What is endoscopic strip craniectomy?
An endoscopic strip craniectomy is a surgery to remove a fused suture in babies with some types of craniosynostosis. After surgery, your baby wears a helmet for several months. The helmet molds their head to a shape that allows for normal brain growth.
This minimally invasive procedure is also called endoscopic release surgery. During the operation, surgeons use an endoscope. This is a thin, lighted tube with a camera and small tools attached.
Much smaller cuts are made to the baby’s head and scalp in endoscopic surgery than in traditional (open) surgery. (Open surgery starts with a large cut across the top of the head to reach the baby’s skull.)
In this video, Dr. Richard Hopper describes how endoscopic craniectomy compares to open cranial remodeling.
See craniosynostosis treatments to learn about all treatment options for babies with fused sutures. We base our recommendations on the affected suture and your baby’s age.
How does endoscopic strip craniectomy work?
An experienced craniofacial plastic surgeon and a neurosurgeon work as a team in the operating room.
- The craniofacial plastic surgeon makes 2 small cuts in the top of your baby's head to separate the skin and other soft tissue from the bone underneath. Each cut is about 1 inch (3 cm).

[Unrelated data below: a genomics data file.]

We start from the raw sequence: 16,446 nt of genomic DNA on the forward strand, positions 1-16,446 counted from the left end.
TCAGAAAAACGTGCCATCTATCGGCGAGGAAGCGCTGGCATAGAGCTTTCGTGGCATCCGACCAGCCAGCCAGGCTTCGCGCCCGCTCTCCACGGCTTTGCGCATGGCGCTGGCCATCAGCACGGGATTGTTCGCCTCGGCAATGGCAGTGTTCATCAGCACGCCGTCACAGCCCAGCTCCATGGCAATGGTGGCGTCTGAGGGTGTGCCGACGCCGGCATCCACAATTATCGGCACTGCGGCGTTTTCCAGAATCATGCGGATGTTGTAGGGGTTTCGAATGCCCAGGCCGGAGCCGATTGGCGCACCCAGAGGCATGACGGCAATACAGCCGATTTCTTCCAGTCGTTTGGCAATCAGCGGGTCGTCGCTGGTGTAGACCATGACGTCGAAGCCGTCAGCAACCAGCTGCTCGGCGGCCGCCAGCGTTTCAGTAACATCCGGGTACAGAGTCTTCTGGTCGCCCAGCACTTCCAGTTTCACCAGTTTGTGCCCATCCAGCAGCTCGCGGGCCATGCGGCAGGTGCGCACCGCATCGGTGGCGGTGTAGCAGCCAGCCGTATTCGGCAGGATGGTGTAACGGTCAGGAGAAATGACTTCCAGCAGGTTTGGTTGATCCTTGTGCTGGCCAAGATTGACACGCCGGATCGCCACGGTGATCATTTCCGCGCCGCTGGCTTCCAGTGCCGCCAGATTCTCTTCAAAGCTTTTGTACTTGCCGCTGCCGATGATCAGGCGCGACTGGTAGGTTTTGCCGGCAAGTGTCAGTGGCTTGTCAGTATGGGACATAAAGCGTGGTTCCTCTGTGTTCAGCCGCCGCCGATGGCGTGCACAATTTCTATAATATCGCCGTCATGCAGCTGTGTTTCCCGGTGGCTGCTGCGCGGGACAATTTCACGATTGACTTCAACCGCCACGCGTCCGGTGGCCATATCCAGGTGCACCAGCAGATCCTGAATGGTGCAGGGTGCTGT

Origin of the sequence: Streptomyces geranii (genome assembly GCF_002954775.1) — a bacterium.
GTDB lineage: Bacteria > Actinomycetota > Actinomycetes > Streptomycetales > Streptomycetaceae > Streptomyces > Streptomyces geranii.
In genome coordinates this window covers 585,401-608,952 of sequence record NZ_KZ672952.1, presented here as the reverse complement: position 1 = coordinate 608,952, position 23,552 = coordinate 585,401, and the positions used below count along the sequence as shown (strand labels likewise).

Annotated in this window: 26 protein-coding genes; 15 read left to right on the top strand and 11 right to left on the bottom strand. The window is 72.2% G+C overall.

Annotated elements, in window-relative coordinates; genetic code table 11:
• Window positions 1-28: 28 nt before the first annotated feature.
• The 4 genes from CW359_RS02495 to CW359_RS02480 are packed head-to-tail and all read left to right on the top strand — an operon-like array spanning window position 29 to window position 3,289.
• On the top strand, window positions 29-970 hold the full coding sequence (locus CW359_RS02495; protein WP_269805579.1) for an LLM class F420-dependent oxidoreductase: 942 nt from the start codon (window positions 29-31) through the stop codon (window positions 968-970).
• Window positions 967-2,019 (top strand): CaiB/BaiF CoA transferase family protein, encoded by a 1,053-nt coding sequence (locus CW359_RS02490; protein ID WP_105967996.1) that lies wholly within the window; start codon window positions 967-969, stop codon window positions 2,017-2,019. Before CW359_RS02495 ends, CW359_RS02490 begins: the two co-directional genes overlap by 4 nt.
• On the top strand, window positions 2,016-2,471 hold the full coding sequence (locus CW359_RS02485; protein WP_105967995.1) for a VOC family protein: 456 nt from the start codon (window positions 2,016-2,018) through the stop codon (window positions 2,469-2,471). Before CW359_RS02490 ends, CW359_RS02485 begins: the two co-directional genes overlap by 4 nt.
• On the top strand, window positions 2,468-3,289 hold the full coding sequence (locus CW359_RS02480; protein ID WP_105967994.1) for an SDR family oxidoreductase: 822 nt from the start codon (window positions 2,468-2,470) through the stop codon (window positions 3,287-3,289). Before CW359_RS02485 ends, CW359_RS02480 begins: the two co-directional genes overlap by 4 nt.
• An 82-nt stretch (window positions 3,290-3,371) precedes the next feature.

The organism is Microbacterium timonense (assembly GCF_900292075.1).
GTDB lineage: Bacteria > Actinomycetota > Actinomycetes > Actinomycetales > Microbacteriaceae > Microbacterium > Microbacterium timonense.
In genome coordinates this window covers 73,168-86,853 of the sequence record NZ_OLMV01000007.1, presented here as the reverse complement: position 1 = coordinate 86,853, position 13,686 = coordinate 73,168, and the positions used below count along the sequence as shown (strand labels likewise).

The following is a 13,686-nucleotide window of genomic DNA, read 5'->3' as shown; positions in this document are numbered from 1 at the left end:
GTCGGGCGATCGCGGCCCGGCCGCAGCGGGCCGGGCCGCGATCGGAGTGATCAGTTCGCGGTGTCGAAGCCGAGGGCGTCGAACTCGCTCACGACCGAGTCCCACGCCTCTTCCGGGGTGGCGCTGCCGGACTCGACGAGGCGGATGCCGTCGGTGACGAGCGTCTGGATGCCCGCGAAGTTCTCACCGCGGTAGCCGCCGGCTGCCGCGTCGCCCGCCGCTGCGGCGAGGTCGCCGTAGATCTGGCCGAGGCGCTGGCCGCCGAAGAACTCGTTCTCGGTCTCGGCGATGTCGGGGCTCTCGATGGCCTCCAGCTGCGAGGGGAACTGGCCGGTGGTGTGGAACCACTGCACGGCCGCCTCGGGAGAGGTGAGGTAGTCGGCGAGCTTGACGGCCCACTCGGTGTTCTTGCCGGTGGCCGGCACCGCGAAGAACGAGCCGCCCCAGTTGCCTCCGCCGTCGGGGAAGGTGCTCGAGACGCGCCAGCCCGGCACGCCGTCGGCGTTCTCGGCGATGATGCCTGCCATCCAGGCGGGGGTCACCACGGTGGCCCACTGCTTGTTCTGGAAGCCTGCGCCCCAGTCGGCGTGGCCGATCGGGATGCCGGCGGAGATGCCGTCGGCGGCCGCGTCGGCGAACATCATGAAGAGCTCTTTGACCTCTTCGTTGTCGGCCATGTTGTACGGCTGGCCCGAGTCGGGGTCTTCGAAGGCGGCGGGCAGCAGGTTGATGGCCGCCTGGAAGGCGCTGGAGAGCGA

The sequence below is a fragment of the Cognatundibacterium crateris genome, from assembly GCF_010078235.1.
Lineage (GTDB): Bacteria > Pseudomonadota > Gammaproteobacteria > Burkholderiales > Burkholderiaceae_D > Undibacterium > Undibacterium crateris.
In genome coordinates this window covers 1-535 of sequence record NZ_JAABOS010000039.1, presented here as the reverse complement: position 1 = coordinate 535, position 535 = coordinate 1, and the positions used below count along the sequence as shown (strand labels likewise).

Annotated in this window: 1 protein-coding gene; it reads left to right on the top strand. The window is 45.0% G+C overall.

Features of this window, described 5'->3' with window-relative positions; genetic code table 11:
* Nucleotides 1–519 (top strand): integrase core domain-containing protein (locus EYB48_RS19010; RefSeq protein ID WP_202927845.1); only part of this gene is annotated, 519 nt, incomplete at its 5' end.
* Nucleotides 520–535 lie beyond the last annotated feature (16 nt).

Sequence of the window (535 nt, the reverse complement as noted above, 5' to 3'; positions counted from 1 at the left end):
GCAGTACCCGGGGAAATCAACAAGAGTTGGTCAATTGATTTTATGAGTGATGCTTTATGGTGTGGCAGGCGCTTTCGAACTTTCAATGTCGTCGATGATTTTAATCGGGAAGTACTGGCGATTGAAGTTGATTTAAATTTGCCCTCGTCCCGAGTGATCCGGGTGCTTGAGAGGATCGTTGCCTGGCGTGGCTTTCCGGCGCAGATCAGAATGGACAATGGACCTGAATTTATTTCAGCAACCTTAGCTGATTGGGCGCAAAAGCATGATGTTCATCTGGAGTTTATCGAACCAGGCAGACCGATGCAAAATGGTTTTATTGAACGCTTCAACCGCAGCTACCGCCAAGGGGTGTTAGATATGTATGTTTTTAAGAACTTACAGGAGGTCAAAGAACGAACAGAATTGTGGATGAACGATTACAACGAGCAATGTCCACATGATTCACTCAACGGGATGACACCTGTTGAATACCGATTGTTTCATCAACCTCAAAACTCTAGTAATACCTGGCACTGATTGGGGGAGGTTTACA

- While protecting the brain, the neurosurgeon makes small holes in the skull or enters the skull through your baby's soft spot.
- Using a small tool on the endoscope, the neurosurgeon separates the skull bone from the protective covering of the brain.
- The surgeons remove the fused suture on the top of your baby’s head.
- They cut out 2 small strips of bone on each side of the skull near the ears.
- The surgeons cut the strips into pieces and put the pieces back into places where bone was removed. This helps in healing. Over time, the pieces of bone will grow together to protect your baby’s brain.
- The surgeons stitch the incisions closed. The stitches will absorb into the body over time.
After the surgery, most babies spend 1 night in the intensive care unit (ICU). On the second night they are in a regular hospital room. Then they go home.
The endoscopic surgery and hospital stay are shorter than with open surgery. Because the cuts are much smaller, there is less bleeding. It is less likely that your child will need a blood transfusion.
About 2 weeks after surgery, your baby will start wearing a soft helmet. It puts gentle pressure on their skull.